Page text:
By: Mark A. Rysberg

When the Michigan Senate voted to approve bills repealing Michigan’s prevailing wage laws, the future of those bills became uncertain in the face of a likely veto by the governor. Advocates of repealing wage then turned to a provision of the Michigan Constitution which allows laws to be enacted without being subject to the governor’s veto power. Under that provision, a proposed law may be submitted to the Michigan Legislature by obtaining enough signatures on a petition which proposes enacting a specific law.

One such petition was recently submitted to repeal Michigan’s prevailing wage laws. That petition is currently being reviewed by the Michigan Secretary of State. If the Secretary of State verifies that the petition contains enough signatures, the proposed law will be submitted to the Michigan Legislature. The Legislature then has 40 session days to enact the law by simple majority. If the proposed law is not enacted, it will be placed on the ballot for decision in the next general election.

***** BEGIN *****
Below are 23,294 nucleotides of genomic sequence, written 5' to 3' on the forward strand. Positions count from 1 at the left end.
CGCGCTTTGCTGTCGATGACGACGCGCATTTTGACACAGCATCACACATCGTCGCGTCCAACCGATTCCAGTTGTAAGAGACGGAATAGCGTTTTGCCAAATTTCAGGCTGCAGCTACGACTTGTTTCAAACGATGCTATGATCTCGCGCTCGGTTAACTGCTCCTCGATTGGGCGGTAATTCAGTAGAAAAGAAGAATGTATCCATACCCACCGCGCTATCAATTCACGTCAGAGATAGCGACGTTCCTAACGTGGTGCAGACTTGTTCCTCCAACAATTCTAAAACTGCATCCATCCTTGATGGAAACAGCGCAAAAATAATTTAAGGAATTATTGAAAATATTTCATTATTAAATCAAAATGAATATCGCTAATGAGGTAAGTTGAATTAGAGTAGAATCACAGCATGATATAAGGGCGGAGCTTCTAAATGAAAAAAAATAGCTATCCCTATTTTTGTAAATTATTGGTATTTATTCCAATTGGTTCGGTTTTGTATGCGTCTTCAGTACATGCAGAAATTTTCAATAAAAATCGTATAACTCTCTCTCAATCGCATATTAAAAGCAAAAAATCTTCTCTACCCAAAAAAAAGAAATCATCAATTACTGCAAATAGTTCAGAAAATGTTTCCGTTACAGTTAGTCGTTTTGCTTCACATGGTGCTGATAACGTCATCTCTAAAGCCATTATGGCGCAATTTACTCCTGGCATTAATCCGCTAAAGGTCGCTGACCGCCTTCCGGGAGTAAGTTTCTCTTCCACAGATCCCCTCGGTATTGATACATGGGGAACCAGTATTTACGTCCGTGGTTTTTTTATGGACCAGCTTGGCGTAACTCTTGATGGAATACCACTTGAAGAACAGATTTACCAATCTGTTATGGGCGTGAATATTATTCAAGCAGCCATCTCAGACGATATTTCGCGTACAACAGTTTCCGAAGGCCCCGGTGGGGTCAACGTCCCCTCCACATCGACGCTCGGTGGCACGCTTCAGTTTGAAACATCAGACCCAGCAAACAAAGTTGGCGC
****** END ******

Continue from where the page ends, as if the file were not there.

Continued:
In sum, a proposal to repeal prevailing wage laws in Michigan will likely be submitted to the Legislature. There is no issue of potential veto. Rather, whether Michigan’s prevailing wage laws are repealed will likely depend on whether a simple majority of the Legislature votes to repeal them. While the ultimate resolution of this issue may not occur for some time, there will likely be further develop of this issue before the end of the year.

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